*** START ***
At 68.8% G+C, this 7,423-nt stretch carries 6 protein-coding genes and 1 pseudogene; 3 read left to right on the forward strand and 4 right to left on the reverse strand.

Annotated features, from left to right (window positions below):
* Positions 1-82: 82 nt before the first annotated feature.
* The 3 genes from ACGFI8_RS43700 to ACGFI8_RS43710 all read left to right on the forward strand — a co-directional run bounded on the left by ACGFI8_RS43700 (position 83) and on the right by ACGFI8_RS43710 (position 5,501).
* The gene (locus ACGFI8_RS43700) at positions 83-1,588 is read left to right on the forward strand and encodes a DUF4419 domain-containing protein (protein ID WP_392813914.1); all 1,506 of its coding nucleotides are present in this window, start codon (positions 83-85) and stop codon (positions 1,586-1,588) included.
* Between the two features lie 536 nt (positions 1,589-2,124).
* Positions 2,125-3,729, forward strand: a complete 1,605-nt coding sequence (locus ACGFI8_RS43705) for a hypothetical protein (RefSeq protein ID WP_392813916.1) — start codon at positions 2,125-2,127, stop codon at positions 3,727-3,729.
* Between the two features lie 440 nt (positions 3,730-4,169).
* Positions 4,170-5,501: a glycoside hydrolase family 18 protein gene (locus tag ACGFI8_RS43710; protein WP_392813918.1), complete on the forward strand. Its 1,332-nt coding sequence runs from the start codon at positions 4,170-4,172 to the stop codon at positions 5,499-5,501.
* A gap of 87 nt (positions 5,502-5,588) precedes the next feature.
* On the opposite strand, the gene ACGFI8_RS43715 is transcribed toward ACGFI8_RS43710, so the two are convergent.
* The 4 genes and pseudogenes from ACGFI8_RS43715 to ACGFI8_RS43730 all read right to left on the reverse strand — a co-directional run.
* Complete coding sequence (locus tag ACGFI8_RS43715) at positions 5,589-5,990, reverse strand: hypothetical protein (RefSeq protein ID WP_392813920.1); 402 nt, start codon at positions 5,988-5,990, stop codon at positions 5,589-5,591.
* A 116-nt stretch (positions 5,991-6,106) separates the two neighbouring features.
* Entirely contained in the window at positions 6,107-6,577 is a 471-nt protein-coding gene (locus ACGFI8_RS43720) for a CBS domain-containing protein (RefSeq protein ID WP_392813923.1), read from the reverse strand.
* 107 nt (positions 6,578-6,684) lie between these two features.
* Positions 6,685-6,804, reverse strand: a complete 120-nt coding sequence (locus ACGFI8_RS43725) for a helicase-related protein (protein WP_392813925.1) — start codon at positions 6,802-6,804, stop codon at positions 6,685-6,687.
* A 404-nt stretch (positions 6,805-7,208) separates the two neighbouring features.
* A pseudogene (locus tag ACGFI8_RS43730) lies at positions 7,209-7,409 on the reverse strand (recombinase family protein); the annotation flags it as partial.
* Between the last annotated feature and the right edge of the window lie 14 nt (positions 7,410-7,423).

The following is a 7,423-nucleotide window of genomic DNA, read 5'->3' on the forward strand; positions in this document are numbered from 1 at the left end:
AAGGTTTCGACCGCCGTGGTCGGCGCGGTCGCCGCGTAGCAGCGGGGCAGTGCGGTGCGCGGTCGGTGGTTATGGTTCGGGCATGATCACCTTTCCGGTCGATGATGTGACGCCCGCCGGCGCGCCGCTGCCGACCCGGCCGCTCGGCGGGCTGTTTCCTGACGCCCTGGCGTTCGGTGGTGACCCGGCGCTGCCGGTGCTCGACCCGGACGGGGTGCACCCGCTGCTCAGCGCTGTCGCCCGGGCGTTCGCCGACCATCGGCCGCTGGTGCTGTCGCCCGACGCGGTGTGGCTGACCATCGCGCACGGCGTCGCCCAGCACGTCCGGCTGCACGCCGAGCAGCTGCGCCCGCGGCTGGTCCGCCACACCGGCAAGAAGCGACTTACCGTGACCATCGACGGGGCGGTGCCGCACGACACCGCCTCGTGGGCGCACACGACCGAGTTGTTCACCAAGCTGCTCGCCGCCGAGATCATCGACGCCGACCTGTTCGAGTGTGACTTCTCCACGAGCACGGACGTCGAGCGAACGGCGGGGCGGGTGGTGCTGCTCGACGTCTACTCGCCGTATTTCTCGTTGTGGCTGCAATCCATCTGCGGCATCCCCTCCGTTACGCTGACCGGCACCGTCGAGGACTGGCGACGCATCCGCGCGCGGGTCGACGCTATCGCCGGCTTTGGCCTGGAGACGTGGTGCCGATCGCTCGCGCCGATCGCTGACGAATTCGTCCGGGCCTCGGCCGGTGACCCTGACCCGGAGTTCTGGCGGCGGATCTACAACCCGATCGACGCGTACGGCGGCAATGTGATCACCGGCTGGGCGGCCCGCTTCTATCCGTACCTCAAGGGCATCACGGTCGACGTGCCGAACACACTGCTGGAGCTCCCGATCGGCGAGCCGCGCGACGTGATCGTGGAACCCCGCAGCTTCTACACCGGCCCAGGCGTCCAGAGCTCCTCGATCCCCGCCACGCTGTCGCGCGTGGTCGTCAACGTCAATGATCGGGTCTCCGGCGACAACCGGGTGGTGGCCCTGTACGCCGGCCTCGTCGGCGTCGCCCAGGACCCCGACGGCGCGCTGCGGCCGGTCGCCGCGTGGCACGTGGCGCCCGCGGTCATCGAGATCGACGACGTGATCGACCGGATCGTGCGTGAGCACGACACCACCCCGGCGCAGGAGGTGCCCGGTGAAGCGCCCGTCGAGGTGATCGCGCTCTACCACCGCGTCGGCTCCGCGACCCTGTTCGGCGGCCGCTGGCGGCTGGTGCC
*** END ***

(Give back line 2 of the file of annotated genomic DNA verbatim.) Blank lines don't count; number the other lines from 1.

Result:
Annotated features, from left to right (window positions below):